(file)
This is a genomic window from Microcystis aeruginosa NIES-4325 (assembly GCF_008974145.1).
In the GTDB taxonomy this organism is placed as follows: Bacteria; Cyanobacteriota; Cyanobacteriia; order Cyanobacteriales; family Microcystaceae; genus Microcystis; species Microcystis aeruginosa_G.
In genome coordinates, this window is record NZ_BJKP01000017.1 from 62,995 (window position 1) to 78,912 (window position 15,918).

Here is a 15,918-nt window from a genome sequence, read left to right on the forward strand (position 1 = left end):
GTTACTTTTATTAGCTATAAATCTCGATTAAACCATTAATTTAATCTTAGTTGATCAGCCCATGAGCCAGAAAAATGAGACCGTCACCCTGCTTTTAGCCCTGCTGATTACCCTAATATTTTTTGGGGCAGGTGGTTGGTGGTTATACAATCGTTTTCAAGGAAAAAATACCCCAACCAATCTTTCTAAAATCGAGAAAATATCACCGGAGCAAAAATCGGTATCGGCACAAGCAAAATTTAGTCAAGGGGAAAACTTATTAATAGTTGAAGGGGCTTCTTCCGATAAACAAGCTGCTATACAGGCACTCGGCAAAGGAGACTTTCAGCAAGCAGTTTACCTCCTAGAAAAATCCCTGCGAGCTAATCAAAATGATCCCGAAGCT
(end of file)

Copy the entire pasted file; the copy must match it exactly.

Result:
This is a genomic window from Microcystis aeruginosa NIES-4325 (assembly GCF_008974145.1).
In the GTDB taxonomy this organism is placed as follows: Bacteria; Cyanobacteriota; Cyanobacteriia; order Cyanobacteriales; family Microcystaceae; genus Microcystis; species Microcystis aeruginosa_G.
In genome coordinates, this window is record NZ_BJKP01000017.1 from 62,995 (window position 1) to 78,912 (window position 15,918).

Here is a 15,918-nt window from a genome sequence, read left to right on the forward strand (position 1 = left end):
GTTACTTTTATTAGCTATAAATCTCGATTAAACCATTAATTTAATCTTAGTTGATCAGCCCATGAGCCAGAAAAATGAGACCGTCACCCTGCTTTTAGCCCTGCTGATTACCCTAATATTTTTTGGGGCAGGTGGTTGGTGGTTATACAATCGTTTTCAAGGAAAAAATACCCCAACCAATCTTTCTAAAATCGAGAAAATATCACCGGAGCAAAAATCGGTATCGGCACAAGCAAAATTTAGTCAAGGGGAAAACTTATTAATAGTTGAAGGGGCTTCTTCCGATAAACAAGCTGCTATACAGGCACTCGGCAAAGGAGACTTTCAGCAAGCAGTTTACCTCCTAGAAAAATCCCTGCGAGCTAATCAAAATGATCCCGAAGCT